From the church, we all headed to the first of two receptions: the bride’s reception. I guess technically it would be the groom’s reception as it was the party hosted by Sobah’s family to receive Sunil into their family with their friend’s present. Sunil and Sobah sat on the front stage while clusters of the bride’s family and friends came up to offer their gifts and well-wishes. An incredible, multi-course banquet served on banana leaves was held in the adjacent room after guests had met with the bride and groom. I stopped keeping track of time somewhere earlier in the week, so I have no clue how long this lasted, but I would venture to guess we ended up leaving there sometime around 2pm.
The second of the two receptions was hosted nearby our hotel (and Sunil’s home) at around 6pm. This reception was put on by Sunil’s family to offer their friends and family the opportunity to receive Sobah into their lives. The format was similar. The new couple sat on the fanciful couch, shook hands, and posed for countless photos with all the guests who then later filed into the adjacent hall for another banquet meal. So much amazing food! I only wish I had a little more appetite when presented with the food from each wedding feast.  

At the beginning of the first reception, the bride and groom were served a small token meal.

The CMC people representing! (L to R: Samson, never did catch this guy's name, Noble, Sunil, Sobah, Ashwin, Sneha)
Sunil and his bride with a good friend of Sunil's who traveled from Chennai for the wedding.
The first feast! (Sorry for the poor photo quality, lighting wasn't my friend in that room).
At the second reception. (Note the change of attire. Sobah's saree was incredible!) 
If Sunil doesn't watch out, this little charmer is going to steal is bride away!

The CMC gang at the second reception.
Sunil's sister with her son, Jonah. (I think that's his name... my memory is slipping)
I have no idea who these cuties are, but we entertained each other at the second reception. 
Sunil's beautiful family and then there is me. 
It was such an honor to be a part of this wedding day! To Sunil and Sobah, thank you so much for the opportunity to celebrate your union. I wish you both many years of happiness together. 

Wednesday, March 30, 2016


Preparations are a big part of any wedding event; anywhere you go in the world. Generally when one hears the word “preparation” associated with a wedding they assume reference is being made to what the bride and groom have gone through to make ready for the big event. It is true that the bride and groom, more specifically the bride, take the trophy home for the one devoting the most energy to preparations for a wedding. However, guests also make wedding preparations.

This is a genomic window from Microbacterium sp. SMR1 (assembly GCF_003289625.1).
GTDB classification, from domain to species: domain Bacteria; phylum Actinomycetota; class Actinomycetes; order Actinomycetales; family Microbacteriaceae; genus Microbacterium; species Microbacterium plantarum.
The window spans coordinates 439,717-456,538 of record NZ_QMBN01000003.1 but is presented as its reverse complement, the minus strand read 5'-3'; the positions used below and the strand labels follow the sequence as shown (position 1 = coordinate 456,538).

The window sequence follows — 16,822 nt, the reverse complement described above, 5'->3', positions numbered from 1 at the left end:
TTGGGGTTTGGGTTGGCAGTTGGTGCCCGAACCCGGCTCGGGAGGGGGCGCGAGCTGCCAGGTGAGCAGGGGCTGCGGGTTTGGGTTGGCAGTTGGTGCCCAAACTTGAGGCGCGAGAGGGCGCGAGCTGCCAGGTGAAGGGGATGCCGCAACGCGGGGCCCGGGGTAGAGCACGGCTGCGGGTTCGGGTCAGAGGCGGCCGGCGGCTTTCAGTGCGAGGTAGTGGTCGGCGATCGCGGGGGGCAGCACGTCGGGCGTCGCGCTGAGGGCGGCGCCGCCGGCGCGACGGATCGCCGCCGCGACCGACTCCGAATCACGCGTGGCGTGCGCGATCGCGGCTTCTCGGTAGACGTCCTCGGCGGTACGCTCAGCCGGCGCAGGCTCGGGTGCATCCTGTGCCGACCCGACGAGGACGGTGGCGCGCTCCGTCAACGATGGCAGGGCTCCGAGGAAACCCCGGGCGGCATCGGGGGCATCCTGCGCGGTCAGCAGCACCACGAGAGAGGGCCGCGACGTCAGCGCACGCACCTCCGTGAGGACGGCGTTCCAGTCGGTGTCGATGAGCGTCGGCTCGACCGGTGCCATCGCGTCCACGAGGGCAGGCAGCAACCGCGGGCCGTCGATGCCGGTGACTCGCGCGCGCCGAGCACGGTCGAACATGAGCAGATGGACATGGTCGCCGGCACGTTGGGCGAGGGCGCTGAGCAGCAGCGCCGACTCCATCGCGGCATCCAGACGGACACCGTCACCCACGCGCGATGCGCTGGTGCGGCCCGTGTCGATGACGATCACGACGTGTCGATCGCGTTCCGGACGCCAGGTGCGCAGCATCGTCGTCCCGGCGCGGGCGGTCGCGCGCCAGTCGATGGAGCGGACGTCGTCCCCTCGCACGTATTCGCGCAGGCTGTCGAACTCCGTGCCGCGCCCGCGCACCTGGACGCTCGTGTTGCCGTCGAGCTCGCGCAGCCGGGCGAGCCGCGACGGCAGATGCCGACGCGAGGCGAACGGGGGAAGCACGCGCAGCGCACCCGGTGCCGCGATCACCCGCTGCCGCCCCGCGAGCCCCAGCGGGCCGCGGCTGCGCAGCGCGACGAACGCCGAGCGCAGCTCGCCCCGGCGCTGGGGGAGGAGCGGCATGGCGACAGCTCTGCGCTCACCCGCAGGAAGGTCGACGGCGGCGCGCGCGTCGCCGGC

There are even a few accounts in the Bible of guests making the appropriate preparations for a wedding. Matthew 22:1-14 speaks specifically of a man who had not come to a wedding properly dressed. As guests at weddings in our culture today we are not generally prescribed specific wedding attire, but we do tend to put on our “Sunday bests” and coif our hair in a proper manner as to look respectable. This Indian wedding was no exception for this American lady. The exception I place upon myself for this wedding was to self-prescribe specific wedding attire. The wedding was to be held in (or near) Kerala with some Malayali customs and as such, I chose to buy and wear a saree that is specific to that region. I don’t get the chance to wear a saree often and after seeing the beauty of a traditional Malayali saree, I knew that I wanted to use this wedding as an excuse to wear one.

Upon arriving in India, I told my friends that I needed to purchase a Kerala saree and, if possible, get a blouse stitched before the wedding. They would skeptical that I could get the blouse stitched in time, but were willing to help me try. After mad dashing about to purchase the saree, we were able to find a local tailor who promised to stitch the blouse in time. (Praise Him for the little things!)